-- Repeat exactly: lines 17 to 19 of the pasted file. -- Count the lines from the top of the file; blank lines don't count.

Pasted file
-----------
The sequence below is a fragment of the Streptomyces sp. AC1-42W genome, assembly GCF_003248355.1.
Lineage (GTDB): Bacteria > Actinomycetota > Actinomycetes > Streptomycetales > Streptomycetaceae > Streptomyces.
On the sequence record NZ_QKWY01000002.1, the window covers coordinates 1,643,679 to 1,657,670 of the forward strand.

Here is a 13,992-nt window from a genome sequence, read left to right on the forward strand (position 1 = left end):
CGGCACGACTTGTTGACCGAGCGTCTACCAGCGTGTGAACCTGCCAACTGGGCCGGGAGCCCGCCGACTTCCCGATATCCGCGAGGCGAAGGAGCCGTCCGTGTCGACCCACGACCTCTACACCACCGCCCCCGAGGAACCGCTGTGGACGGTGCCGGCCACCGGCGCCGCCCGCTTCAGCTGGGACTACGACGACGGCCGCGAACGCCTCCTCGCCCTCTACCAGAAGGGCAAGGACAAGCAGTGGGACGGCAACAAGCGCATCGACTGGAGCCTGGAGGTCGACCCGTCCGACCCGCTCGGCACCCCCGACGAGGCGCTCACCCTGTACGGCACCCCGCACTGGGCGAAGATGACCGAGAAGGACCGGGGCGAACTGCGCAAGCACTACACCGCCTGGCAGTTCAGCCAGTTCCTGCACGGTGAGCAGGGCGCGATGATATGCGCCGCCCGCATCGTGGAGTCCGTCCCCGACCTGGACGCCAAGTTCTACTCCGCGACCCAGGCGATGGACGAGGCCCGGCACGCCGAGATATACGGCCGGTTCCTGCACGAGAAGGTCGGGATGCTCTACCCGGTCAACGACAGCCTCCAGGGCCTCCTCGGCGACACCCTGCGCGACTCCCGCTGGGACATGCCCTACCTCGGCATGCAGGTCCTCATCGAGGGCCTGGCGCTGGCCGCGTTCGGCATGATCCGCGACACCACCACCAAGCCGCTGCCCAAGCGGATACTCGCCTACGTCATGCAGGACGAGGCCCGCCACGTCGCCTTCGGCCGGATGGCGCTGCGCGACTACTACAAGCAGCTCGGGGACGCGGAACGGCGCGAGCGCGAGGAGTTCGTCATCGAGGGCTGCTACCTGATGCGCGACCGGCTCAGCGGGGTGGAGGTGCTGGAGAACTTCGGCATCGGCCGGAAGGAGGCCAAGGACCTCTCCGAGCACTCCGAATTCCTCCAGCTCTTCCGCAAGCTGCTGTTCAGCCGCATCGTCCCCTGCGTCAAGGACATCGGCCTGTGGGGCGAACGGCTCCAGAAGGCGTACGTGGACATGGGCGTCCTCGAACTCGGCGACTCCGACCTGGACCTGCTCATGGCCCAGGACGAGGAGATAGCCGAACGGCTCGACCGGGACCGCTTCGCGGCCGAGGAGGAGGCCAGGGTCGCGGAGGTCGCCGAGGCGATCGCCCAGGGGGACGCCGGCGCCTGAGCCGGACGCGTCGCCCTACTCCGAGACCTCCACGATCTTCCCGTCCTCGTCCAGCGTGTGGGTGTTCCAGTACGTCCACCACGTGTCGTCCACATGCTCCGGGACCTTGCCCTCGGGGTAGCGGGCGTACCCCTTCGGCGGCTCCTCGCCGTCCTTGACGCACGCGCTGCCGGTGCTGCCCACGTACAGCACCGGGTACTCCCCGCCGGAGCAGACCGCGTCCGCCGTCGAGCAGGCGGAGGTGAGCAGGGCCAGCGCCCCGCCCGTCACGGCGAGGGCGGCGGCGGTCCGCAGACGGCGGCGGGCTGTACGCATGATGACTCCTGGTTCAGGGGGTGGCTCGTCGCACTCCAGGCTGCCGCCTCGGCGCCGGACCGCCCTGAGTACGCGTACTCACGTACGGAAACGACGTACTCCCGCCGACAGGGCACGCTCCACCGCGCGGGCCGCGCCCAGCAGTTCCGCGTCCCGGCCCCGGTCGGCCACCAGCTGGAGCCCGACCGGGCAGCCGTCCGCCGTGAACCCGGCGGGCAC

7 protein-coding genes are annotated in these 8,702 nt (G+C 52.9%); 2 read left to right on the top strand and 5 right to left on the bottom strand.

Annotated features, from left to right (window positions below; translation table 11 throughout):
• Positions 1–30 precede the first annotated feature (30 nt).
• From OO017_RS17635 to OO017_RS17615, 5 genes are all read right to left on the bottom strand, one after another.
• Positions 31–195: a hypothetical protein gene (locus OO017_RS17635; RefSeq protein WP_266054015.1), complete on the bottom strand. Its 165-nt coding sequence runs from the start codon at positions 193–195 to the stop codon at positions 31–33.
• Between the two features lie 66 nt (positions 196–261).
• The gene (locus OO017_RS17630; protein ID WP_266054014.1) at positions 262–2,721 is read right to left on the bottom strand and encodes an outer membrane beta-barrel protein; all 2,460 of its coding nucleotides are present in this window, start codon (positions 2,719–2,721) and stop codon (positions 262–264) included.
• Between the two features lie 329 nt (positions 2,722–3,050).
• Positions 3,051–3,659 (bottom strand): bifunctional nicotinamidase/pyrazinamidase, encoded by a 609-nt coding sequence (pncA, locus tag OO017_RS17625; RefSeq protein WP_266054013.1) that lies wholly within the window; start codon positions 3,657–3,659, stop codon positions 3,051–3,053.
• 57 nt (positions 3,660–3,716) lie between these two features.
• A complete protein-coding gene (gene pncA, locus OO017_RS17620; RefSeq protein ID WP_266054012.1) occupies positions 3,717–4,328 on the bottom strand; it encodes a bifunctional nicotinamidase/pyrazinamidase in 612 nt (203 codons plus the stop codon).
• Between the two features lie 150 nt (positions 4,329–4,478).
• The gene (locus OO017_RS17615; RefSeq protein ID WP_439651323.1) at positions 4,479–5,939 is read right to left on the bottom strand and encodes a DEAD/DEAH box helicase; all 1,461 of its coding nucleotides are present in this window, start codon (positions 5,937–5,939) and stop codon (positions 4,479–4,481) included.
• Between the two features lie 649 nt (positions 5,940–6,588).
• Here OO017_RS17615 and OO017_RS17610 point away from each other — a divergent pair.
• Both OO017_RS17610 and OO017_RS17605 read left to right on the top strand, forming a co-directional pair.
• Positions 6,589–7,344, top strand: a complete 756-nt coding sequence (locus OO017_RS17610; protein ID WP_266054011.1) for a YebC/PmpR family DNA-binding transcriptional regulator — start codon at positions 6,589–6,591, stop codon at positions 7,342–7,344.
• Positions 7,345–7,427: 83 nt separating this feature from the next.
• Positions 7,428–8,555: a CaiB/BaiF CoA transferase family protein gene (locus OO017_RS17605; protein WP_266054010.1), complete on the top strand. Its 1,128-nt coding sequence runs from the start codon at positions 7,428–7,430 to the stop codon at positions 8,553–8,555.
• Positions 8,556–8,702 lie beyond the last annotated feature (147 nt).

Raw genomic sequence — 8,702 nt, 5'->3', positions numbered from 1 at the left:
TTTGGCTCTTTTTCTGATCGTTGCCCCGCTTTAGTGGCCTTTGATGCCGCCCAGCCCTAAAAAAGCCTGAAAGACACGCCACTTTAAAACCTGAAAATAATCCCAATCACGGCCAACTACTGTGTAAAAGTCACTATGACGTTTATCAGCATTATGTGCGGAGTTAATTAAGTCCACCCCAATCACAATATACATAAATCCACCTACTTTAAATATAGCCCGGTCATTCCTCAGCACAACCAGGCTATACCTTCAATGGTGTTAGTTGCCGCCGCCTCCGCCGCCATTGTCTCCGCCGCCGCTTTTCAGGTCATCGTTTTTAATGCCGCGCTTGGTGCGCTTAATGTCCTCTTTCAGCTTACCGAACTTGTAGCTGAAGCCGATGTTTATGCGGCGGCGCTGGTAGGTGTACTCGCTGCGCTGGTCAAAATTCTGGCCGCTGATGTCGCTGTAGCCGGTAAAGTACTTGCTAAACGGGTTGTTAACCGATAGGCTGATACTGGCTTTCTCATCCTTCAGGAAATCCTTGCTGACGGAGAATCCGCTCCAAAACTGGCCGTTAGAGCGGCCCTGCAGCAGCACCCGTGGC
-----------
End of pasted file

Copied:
• Between the two features lie 150 nt (positions 4,329–4,478).
• The gene (locus OO017_RS17615; RefSeq protein ID WP_439651323.1) at positions 4,479–5,939 is read right to left on the bottom strand and encodes a DEAD/DEAH box helicase; all 1,461 of its coding nucleotides are present in this window, start codon (positions 5,937–5,939) and stop codon (positions 4,479–4,481) included.
• Between the two features lie 649 nt (positions 5,940–6,588).